Commonwealth v. Milton

Annotate this Case

461 Pa. 535 (1975)

337 A.2d 282

COMMONWEALTH of Pennsylvania, Appellant, v. Ronald MILTON. COMMONWEALTH of Pennsylvania, Appellant, v. Ronald F. MILTON. COMMONWEALTH of Pennsylvania, Appellant, v. Thomas E. WORMSLEY (two cases).

Supreme Court of Pennsylvania.

Argued March 11, 1975.

Decided April 25, 1975.

*536 *537 John J. Hickton, Dist. Atty., Robert L. Eberhardt, Asst. Dist. Atty., for appellant.

John J. Dean, Pittsburgh, for appellees.

Before JONES, C.J., and EAGEN, O'BRIEN, ROBERTS, POMEROY, NIX and MANDERINO, JJ.

OPINION

EAGEN, Justice.

These appeals were consolidated for presentation to this Court, and will be disposed of in this one opinion. The background is this:

About 7:45 p.m. on November 21, 1973, Mrs. Cecelia Buczkowski was the victim of a purse snatching in the automobile parking area of a shopping center in *538 Pleasant Hills Borough, Allegheny County. Shortly thereafter, Mrs. Buczkowski was found lying on the ground unconscious. She was removed to a hospital where she died two days later. In the course of the police investigation, Ronald Milton and Thomas E. Wormsley were questioned about the crime. They were later indicted for the murder of Mrs. Buczkowski and other charges related to the assault and theft. Each filed a pretrial motion to suppress evidence of his statements to the police. After evidentiary hearings, the trial court granted the motions. The Commonwealth filed these appeals.[1]

The testimony at the suppression hearings remained uncontradicted throughout and established these facts:

About one hour after the occurrence of the purse snatching, police officers of Pleasant Hills Borough had cause to pursue a "Blue Torino" automobile. During the chase the "Blue Torino" crashed into a pole and was substantially damaged. The driver, who was the sole occupant, fled on foot and escaped. A police search of the abandoned vehicle disclosed a sales slip on the front seat from Kaufman's department store located in the shopping center where Mrs. Buczkowski was assaulted. The sales slip was issued in the name of Richard A. Buczkowski, which is the name of the husband of the victim.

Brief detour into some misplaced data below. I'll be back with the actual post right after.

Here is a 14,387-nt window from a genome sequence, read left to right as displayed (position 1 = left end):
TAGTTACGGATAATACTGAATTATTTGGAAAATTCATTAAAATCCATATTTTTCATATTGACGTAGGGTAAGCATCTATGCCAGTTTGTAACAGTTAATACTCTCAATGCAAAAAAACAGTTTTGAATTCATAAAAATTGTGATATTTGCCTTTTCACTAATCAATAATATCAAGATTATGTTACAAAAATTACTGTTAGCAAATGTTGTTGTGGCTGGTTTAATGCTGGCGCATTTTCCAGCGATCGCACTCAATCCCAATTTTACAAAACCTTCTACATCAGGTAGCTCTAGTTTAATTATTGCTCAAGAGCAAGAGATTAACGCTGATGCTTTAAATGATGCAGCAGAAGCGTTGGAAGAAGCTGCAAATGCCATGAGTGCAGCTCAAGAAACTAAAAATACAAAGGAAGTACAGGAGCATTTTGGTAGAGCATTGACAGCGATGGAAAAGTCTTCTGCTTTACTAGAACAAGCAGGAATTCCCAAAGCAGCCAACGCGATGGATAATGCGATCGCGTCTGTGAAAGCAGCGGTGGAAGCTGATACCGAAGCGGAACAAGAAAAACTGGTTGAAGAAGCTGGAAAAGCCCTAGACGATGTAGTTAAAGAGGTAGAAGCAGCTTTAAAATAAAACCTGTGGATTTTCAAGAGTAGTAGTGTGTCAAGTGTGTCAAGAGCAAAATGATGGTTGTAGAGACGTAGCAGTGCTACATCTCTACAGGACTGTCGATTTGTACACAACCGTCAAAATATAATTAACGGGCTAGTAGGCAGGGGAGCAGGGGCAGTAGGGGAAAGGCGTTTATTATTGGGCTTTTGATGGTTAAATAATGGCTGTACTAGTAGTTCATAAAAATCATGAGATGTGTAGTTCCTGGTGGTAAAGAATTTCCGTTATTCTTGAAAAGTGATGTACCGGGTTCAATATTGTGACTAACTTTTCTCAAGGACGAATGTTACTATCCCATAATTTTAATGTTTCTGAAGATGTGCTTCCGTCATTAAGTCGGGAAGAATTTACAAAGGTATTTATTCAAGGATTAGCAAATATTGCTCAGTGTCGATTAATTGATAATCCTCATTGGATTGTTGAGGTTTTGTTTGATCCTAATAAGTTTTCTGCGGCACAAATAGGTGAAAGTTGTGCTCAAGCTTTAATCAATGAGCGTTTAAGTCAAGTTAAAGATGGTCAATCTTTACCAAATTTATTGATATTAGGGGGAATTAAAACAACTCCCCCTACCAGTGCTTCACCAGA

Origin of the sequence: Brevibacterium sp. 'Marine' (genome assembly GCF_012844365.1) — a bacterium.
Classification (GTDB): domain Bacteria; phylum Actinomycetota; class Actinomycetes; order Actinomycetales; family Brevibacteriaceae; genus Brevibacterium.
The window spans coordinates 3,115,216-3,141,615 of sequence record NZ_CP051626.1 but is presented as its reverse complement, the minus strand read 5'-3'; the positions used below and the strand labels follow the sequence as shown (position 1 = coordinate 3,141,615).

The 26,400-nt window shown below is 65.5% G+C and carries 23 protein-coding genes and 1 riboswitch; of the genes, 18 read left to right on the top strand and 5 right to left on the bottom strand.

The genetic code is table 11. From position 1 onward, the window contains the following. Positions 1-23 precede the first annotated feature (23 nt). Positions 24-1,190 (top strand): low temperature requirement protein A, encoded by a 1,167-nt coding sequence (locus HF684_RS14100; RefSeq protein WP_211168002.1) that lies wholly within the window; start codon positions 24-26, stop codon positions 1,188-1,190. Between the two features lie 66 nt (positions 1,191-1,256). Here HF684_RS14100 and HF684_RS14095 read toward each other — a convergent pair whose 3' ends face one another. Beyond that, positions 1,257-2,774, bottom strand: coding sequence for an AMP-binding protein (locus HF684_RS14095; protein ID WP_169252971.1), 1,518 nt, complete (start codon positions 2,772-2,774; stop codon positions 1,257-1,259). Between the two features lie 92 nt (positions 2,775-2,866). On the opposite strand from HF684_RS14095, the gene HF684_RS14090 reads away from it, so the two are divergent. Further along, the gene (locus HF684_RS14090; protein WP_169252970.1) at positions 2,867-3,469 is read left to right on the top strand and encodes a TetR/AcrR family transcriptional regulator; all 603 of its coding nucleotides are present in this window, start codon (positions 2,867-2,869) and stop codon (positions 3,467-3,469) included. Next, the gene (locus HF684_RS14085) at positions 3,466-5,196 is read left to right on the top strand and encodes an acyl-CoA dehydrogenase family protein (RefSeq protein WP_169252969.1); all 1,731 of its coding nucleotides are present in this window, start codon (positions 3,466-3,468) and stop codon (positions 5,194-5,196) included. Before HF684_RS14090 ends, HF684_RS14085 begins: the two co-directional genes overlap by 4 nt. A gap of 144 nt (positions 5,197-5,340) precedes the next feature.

*539 Later the same night, about 10:00 p.m., Ronald Milton was taken into custody by the Pleasant Hills Borough police on a warrant issued by the authorities of nearby West Mifflin Borough, Allegheny County, charging him with having committed a robbery in that borough. After his arrest, Milton was warned of his constitutional rights as mandated by Miranda v. Arizona, 384 U.S. 436, 86 S. Ct. 1602, 16 L. Ed. 2d 694 (1966). The chief of police of Pleasant Hills Borough then, noting that the robbery charge from West Mifflin Borough involved a purse snatching, asked Milton if he had been near the Pleasant Hills Shopping Center earlier that evening. Milton said "no", but in a brief period of questioning that followed, he stated that the "Blue Torino" which the police pursued earlier in the evening was a "hot" car and the driver at the time of the chase was a Thomas Wormsley. Milton was then turned over to the custody of the West Mifflin Borough police.

About 1:00 p.m., on November 23, 1973, Milton appeared voluntarily at the Allegheny County Detective Bureau at the request of the Captain of Detectives. In answer to questions, Milton explained how he knew Wormsley was the driver of the "Blue Torino" the police chased on the night of November 21st. The interview lasted about one and three-quarters hours and was recorded on a typewriter. In this interview, Milton said nothing self-incriminating and at its conclusion he was permitted to leave.

A warrant charging murder then issued for Wormsley and he was taken into custody at his residence in McKeesport about 12:15 a.m., on November 24th. He was escorted to the Allegheny County Detective Bureau arriving about 1:00 a.m. He was immediately advised of his Miranda rights and the reason for his arrest. After being "processed", questioning by the Captain of Detectives commenced about 1:15 a.m. Initially, Wormsley said nothing incriminating, but when he was informed *540 Milton had told the police he was the driver of the "Blue Torino", a "hot" car, he became "upset" and asked permission to phone a Samuel Gunter and a Gerald Parker. Permission was given and about 2:00 a.m., an effort was made to contact Gunter and Parker but without success. Wormsley then pressed the Captain of Detectives for a detailed account of what Milton had said. Sometime before 4:00 a.m., Wormsley admitted his involvement in the Buczkowski assault and theft. Then beginning at 4:00 a.m., and continuing for about one hour, he detailed the occurrence. This statement which was recorded on a typewriter, not only described Wormsley's participation in the Buczkowski crime, but also identified Milton, Gunter and Parker as active participants.

As a result of Wormsley's incriminating and accusatory statement, a warrant issued for Milton and he was taken into police custody at his residence about 10:35 a. m., on November 24th. Upon his arrival at the Allegheny County Detective Bureau about 11:10 a.m., he was immediately advised of the nature of the charges upon which he had been arrested, as well as his Miranda rights. Milton was also informed that Wormsley had implicated him in the Buczkowski assault and theft. Without hesitation, Milton admitted he participated and said he was ready to make a complete statement. The recording of the statement began shortly after 12:00 noon and was completed within two hours. Milton and Wormsley were arraigned at 3:15 p.m.[2]